AUx Adds Race Talk to First Year General Education
BY: YESENIA JONES
The American University experience (AUx) was originally created as a way to help first-year students transition into college. The course is split across two semesters. AUx part one was designed to help freshmen set goals and adjust to their new environment. AUx part two dives deeper into the college experience and discusses topics such as race and intersectionality.
The class also contains multiple field trips to other neighborhoods throughout Washington, D.C. AU’s website states that while the AUx1 course is similar to other first year seminars, “AUx2 is unique to American University” and was specialized in response to feedback from students and faculty who want to make “diversity, inclusion, free speech and freedom” central to freshmen experience.
The two courses were created to target race-related incidents and harassment on campus. The class as a whole is worth 3 credits, or 1.5 credits for each part. The course also counts toward the GenEd requirements.
The pilot course was introduced in fall 2016 and was held in Centennial Hall’s The Perch lounge. Students who participated in the course had varying opinions.
“The Perch was a really cool classroom! I definitely made a lot of new friends through the class. However, the workload was a little much sometimes, and I felt like we didn’t spend enough time on some topics,” said Richard Terrell, an AUx1 and 2 participant.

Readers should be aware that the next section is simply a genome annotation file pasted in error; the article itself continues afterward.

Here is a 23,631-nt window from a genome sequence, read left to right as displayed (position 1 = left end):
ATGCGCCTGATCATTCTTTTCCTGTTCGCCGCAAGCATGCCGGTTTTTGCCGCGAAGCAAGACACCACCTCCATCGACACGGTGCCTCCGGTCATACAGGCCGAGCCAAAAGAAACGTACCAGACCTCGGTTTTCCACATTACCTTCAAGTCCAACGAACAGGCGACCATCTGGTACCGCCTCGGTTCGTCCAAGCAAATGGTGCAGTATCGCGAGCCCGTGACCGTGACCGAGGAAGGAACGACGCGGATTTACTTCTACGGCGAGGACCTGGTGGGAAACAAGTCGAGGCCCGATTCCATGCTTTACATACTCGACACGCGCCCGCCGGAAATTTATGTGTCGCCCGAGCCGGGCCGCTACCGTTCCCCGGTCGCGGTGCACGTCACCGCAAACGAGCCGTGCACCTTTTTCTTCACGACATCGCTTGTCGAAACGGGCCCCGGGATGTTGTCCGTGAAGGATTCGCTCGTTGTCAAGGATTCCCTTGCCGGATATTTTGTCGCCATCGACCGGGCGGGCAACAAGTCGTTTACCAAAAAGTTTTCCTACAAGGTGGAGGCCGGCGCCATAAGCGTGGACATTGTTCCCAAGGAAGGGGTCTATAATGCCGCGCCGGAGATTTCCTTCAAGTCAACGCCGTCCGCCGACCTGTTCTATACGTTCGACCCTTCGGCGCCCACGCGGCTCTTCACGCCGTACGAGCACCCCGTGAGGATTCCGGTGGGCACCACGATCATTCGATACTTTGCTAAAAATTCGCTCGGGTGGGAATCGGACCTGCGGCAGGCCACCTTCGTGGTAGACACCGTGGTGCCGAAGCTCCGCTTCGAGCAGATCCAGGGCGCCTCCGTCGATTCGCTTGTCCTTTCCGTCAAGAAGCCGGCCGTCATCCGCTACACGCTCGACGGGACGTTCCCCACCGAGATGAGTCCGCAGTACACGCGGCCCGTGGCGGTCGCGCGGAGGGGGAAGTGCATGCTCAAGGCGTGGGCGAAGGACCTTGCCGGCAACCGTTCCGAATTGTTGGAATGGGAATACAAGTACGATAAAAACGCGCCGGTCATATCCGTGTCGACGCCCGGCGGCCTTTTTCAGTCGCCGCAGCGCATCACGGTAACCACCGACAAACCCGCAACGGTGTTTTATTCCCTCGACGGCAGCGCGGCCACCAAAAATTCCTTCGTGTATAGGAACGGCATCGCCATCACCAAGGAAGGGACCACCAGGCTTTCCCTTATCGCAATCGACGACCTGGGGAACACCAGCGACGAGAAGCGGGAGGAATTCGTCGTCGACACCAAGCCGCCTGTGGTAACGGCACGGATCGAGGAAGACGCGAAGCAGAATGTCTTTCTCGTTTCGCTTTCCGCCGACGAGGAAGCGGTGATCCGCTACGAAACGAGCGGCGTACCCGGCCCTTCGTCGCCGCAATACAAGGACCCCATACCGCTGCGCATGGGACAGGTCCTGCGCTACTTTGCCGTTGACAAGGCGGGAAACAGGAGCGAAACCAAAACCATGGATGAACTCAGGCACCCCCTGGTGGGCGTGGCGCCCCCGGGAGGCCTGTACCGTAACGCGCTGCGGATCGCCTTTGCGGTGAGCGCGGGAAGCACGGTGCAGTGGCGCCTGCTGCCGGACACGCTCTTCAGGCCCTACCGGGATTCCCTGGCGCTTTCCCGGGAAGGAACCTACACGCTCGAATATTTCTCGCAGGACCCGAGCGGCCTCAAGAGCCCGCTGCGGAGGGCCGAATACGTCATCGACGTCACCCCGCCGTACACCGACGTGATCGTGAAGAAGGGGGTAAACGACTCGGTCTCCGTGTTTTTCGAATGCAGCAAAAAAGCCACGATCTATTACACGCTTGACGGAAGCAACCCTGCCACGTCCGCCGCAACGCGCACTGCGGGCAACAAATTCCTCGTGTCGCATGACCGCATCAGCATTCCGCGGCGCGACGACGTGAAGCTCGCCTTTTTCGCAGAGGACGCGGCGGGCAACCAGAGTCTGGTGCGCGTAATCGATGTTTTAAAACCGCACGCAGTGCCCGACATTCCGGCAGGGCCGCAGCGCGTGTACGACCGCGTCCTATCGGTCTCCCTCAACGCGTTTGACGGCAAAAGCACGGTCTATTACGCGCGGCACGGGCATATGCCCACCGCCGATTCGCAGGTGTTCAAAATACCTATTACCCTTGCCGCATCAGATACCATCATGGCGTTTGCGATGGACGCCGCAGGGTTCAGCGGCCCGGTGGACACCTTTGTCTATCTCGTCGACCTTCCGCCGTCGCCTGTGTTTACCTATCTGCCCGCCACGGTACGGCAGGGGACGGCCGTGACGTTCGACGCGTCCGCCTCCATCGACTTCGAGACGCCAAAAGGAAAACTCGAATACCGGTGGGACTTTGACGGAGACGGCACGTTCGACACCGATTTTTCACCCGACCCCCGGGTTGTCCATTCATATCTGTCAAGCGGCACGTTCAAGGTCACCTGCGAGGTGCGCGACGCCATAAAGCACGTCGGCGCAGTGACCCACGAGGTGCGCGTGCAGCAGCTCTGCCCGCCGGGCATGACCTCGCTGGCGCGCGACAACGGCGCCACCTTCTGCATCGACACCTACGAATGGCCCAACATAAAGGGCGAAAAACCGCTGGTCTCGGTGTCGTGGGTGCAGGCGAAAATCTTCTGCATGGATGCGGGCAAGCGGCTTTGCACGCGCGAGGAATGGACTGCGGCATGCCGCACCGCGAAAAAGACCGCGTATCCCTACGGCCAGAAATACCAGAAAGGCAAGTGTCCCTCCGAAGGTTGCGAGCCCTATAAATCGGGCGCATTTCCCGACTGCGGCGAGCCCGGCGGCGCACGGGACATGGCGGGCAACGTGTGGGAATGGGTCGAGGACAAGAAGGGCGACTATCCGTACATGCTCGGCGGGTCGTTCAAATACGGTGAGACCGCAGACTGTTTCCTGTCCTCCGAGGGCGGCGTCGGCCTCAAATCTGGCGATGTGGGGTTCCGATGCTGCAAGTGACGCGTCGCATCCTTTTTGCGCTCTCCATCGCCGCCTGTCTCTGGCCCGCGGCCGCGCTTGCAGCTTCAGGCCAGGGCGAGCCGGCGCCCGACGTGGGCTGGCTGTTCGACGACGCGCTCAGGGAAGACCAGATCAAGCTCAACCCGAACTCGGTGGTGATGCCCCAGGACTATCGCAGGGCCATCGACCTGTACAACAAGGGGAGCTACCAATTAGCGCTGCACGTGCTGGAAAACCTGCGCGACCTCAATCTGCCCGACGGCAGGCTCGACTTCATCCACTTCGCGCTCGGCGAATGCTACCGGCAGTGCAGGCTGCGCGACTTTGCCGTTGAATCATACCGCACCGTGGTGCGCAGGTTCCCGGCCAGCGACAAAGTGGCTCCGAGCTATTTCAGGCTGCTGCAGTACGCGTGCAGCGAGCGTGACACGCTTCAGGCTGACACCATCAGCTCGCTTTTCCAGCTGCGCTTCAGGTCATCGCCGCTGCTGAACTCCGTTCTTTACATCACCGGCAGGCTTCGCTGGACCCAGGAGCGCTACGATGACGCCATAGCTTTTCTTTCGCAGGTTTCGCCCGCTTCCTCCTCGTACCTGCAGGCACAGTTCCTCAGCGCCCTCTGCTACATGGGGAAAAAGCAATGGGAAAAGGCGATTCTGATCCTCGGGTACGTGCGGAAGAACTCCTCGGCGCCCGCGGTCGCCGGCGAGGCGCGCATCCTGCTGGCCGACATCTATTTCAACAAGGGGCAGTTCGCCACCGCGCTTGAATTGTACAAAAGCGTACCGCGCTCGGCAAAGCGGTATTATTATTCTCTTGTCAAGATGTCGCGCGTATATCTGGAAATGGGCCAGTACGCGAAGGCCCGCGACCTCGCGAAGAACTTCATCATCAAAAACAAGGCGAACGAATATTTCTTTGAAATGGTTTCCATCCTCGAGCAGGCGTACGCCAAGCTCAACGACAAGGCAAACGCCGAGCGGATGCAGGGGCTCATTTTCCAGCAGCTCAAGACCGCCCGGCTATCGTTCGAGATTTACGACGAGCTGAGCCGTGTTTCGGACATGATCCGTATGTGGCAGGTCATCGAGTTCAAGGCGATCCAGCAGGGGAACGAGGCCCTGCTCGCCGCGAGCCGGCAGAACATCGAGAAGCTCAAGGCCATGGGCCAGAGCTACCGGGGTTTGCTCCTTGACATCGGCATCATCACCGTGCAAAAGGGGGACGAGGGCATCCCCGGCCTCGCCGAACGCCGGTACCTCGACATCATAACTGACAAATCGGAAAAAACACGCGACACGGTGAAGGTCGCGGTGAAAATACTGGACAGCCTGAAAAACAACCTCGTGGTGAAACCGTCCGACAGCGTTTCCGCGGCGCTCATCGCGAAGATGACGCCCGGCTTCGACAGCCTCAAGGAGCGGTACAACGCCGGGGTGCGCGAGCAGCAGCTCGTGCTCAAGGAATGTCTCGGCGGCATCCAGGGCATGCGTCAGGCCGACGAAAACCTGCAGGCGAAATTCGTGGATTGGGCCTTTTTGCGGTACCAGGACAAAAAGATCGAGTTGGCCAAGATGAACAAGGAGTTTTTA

The most common complaint about the course was the workload. Students wrote an essay every week on topics like trigger warnings, bystander intervention and microaggressions. Many who participated in AUx2 said that they were only taking AUx2 to get credit for the General Education requirement.
As a participant in the AUx1 class, I decided not to take AUx2. I didn’t agree with the workload, but I also wasn’t sure if I wanted to continue sitting in on a class about race issues when I already have to deal with them daily as a Latina woman.
The class is expected to become a mandatory course for all freshmen starting next fall. The team that organized the course also plans on making major changes based on critiques from students enrolled in the pilot program.